Hospice Nurse Abbie shares her thoughts on why she thinks hospices are so important, especially at Christmas time. She explains, “The hospice means a lot to people because for some people it is a home away from home. You can have your pets; you can have your family there whenever you need them. Some family members even see us as part of their family because we always come in with smiles on our faces, we’re always there for a hug or a laugh, and ultimately, we are looking after their loved ones.”

Senior Health Care Assistant Belinda agrees, “It takes a lot of pressure off the families. They can come in and spend quality time with someone that is in the hospice. It’s very calm and they can have a special time, and then they can go home and spend time with their other family, knowing that their loved one is well looked after.”

The Reality of Hospice Care at Christmas

No time is a nice time to die, and the reality of hospice care at Christmas is that it is tough.

Patients don’t stop dying at Christmas. So, for those facing incurable illness and bereavement at this time of year is especially difficult to process.

Christmas tree in hospice ward

Clinical Nurse Specialist Debbie explains, “At Christmas time, it is quite difficult time for everybody, especially families and patients. Patients don’t stop dying at Christmas, and that’s really quite hard for everyone who is caring for those patients.”

“As a team we do try to make things as jolly as we can, but unfortunately, we don’t always have the right outcome.”   

The tireless effort that hospice staff put into making every moment matter, makes it 100% worth it for Louisa, a Lead Registered Nurse.

She explains, “It’s a very emotional job, we have to deal with the emotions of ourselves, the patients, and their families. But I take pride in the fact that I can help them and make a difference for them. That makes everything 100% worth it for me.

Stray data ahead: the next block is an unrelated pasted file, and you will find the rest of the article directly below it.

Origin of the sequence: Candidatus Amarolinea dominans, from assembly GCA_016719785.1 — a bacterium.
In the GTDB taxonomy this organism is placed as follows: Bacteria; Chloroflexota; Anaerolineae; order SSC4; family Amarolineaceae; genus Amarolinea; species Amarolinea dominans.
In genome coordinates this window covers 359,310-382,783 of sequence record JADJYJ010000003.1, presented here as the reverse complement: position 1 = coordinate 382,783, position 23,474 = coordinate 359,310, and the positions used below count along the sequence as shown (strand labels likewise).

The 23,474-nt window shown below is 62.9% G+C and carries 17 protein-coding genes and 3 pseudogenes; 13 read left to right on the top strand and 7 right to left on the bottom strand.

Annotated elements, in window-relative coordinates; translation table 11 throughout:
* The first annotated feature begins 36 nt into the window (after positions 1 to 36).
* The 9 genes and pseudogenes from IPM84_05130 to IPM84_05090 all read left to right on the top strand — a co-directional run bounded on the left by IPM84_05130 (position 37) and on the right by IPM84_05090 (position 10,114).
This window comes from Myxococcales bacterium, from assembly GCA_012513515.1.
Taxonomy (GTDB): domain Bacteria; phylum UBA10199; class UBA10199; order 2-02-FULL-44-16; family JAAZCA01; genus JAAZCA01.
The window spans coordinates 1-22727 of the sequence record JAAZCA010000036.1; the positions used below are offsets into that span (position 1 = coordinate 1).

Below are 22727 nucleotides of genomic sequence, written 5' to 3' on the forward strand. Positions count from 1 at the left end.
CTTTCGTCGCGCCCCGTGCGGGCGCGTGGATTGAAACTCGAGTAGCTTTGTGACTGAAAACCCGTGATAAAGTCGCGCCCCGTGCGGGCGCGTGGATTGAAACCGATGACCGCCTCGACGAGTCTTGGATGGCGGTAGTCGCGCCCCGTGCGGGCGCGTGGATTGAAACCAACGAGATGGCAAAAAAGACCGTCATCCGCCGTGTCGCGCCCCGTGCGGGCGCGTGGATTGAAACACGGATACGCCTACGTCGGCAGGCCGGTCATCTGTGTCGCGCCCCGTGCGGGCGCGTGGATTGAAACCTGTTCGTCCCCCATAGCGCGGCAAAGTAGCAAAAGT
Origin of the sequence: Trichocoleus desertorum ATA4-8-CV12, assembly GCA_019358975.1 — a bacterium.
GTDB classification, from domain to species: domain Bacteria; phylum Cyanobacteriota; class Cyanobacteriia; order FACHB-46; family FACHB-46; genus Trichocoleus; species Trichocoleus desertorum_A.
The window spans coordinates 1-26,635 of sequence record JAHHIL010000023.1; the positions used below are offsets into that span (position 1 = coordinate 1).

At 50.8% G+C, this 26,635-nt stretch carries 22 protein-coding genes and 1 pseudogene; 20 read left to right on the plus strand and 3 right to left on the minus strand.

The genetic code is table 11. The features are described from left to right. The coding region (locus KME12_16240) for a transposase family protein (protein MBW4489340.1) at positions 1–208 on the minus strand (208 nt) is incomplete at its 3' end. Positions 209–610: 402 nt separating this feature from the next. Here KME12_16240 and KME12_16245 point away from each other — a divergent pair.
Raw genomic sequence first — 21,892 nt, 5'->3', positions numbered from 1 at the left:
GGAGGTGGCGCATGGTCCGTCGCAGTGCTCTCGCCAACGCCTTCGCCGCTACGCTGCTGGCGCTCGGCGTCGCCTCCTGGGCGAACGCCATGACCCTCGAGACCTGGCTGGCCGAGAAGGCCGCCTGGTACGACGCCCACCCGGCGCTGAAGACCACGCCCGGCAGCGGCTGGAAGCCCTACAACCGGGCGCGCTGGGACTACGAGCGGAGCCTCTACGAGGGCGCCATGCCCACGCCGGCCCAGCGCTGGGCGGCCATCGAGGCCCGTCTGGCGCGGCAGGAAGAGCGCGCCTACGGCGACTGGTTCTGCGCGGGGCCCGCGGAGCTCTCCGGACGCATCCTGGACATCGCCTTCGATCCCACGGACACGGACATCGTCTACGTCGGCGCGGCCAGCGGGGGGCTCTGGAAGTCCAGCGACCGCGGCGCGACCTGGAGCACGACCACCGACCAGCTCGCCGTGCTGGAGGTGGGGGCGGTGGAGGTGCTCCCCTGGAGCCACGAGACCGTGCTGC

“The care we provide is so personal. People only die once; we only have one chance to get it right.”

Lead Registered Nurse Louisa smiling

Will this be hospice care’s last Christmas?

Hospices are a vital lifeline for those facing incurable illness and bereavement. Many families simply cannot provide the level of care that is required for their loved ones at the end of life. The support they get from hospices allows them to make the most of the time they have left, rather than having the stress of providing their care.

But hospices all over the UK are on the brink of collapse. Hospice UK have reported that 96% of their members are budgeting for a deficit by the end of next year. The combined total is a staggering £186 million. The financial crisis is having a devastating impact on hospices, and if things don’t change soon, they will not be able to continue to help those who need them most.

Belinda thinks that it would be a huge loss for the community to no longer have the hospices services. She details, “I think it would be a really sad thing because a hospice is such an important place for someone to come that is terminally ill. Relatives are struggling to cope at home, and they want them to be in a safe environment. We have specialist palliative care doctors and nurses, who can give pain relief very quickly and they know they are going to be cared for.”

Staff Nurse Beth agrees, exclaiming, “hospices support so many people across the UK, and without them there would be a lot more people suffering at home and a lot more lonely people.”

Hospice nurse on the phone with twinkly fairy lights

Save Your Local Hospice!

You can make a difference to hospice care in your local community. Join the Your Hospice Lottery family and light up hope for your local hospice! Play Your Hospice Lottery for £1 per week to secure their future.

Don’t let this this be the last Christmas for your local hospice.